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Measuring America

How Economic Growth Came to Define American Greatness in the Late Twentieth Century

Andrew Yarrow

Publication Year: 2010

The United States has always fancied itself a nation apart—“exceptional” in its values, traditions, and way of life. For most of the country’s history, ideas about what made America distinctive generally were framed in terms of a liberal idealism rooted in the thought of John Locke and articulated by Jefferson, Madison, and other Founders. While some commentators also observed that the United States was a land of plenty, it wasn’t until the mid-twentieth century that material abundance emerged as the principal standard of American “greatness,” as measured by a host of new economic indicators. Beginning in earnest in the wake of World War II, opinion-shapers in politics, business, academia, the media, the schools, and public diplomacy gloried in the nation’s booming economy. Where “plenty” had once been a largely abstract concept, it was now quantifiable, thanks to new national income accounting and other economic data collection and analysis techniques. One could tally up production and consumption of an ever-expanding cornucopia of goods and services that made up the gross national product (GNP), the king of postwar statistics. American preeminence and American identity were increasingly linked with this measurable prosperity, presented in the language of a newly influential economics profession. In Measuring America, Andrew L. Yarrow explores this history, telling two parallel, interlocking stories—of how economic ideas came to have vastly greater influence on American culture after World War II, and how those ideas dovetailed with a growing belief that the meaning and value of the United States resided in its material output. How and why this new way of “measuring America” developed, how it was expressed, and what it has meant and means for Americans today are the subject of this well-researched and insightful book.

Published by: University of Massachusetts Press

Title Page

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pp. iii-

Copyright Page

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pp. iv-

Table of Contents

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pp. vii-

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Acknowledgments

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pp. ix-x

I would like to thank Clark Dougan, Carol Betsch, and the University of Massachusetts Press for so ably helping me bring this book to completion and publication. There are many people, particularly at George Mason University, whom I wish to thank for their varied contributions, including the late Roy Rosenzweig, Hugh Heclo, Zach Schrag, the late Larry Levine, ...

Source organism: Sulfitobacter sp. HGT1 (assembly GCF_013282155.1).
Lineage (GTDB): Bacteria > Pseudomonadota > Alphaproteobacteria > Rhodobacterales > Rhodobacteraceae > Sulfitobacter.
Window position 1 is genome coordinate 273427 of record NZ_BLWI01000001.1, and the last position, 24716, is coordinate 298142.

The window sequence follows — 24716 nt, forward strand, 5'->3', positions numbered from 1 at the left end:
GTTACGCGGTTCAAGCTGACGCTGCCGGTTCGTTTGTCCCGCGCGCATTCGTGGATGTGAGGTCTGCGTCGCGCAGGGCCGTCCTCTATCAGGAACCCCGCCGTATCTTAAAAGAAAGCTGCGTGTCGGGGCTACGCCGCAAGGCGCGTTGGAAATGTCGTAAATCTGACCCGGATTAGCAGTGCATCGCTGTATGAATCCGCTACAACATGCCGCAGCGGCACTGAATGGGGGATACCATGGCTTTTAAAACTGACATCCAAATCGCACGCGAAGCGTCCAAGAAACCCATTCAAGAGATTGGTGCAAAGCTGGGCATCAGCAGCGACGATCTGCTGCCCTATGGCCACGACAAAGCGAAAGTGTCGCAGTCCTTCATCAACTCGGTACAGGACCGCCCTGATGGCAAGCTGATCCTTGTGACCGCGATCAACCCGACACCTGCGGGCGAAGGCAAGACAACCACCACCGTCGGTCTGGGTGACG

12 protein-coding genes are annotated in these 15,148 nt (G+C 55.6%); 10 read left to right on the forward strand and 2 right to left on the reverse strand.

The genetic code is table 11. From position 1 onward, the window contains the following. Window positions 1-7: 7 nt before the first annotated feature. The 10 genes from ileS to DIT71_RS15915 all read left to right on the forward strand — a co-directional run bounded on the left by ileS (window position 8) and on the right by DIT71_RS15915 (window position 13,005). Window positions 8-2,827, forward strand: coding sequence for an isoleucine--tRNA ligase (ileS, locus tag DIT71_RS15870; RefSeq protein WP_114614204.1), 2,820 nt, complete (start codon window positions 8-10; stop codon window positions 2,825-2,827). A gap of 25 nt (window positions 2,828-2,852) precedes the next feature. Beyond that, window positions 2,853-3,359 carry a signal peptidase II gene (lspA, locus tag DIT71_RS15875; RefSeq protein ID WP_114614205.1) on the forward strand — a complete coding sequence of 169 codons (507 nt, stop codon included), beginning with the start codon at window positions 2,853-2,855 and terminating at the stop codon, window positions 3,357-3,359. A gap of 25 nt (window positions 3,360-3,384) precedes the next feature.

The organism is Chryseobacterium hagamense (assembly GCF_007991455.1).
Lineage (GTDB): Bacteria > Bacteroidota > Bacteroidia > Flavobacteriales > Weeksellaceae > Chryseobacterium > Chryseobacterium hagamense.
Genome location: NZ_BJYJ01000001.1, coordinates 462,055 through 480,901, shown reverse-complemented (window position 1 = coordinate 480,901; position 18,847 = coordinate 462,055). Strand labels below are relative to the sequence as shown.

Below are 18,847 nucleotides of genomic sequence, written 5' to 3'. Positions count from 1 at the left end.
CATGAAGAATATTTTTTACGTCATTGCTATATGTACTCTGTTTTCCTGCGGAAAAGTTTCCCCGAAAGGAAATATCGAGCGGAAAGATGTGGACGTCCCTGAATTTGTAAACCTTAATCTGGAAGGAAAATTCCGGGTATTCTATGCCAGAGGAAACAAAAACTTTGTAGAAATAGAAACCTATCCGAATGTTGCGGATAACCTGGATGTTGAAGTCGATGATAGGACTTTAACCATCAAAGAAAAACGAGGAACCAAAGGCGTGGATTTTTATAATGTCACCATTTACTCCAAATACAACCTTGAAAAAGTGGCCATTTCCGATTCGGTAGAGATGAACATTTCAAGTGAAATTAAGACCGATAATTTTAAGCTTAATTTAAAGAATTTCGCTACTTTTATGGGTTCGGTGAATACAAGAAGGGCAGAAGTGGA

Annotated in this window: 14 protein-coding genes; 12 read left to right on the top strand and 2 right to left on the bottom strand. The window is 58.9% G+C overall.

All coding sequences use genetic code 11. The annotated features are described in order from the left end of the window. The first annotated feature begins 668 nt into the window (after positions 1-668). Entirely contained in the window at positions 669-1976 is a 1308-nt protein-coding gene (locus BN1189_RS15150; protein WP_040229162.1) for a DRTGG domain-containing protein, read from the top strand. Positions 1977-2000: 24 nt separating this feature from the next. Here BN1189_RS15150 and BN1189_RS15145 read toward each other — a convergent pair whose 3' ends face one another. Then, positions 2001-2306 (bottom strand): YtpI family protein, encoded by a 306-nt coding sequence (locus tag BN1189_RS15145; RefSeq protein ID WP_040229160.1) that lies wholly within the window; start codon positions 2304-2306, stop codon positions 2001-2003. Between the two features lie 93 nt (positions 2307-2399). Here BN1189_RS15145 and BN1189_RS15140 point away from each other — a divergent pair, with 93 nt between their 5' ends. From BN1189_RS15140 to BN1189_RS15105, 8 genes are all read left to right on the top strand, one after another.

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Introduction: A New Measure of America?

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pp. 1-24

On the eve of America’s entry into World War II, social scientist Lee Coleman wrote a short essay (“What Is American?”) in which he analyzed “alleged American traits” and ideals most often mentioned in books, articles, and speeches throughout the country’s history. Coleman listed America’s democratic tradition, republican form of government, pioneer and frontier spirit, individualism, and belief in liberty, equality, and mobility. Secondarily, in a darker vein, he noted Americans’ conformism...

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Chapter 1: The Economics Profession and the Changing Discourse

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pp. 25-42

A tiny profession with little public influence in the 1920s, economics became a celebrated key player in Washington by the 1950s. Its ideas and language were enthusiastically embraced by national leaders and policy makers, opinion shapers, and the public in post–World War II America... And many economists were happy to bask in the limelight. The intellectual fodder was provided by the parallel developments of Keynesian economics, which became orthodoxy...

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Chapter 2: Economists Come to Washington

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pp. 43-71

Despite Galbraith’s popularity among liberal intellectuals and Friedman’s devoted following among neoclassical free-marketeers, it was the “scientific technological elite,” or the “new class” described by Eisenhower and Galbraith, who carried the day. Just as Tom Wolfe called 1980s investment bankers “masters of the universe,” economists during the postwar decades became America’s masters of abundance. As Samuelson noted, the once “dismal profession” had acquired...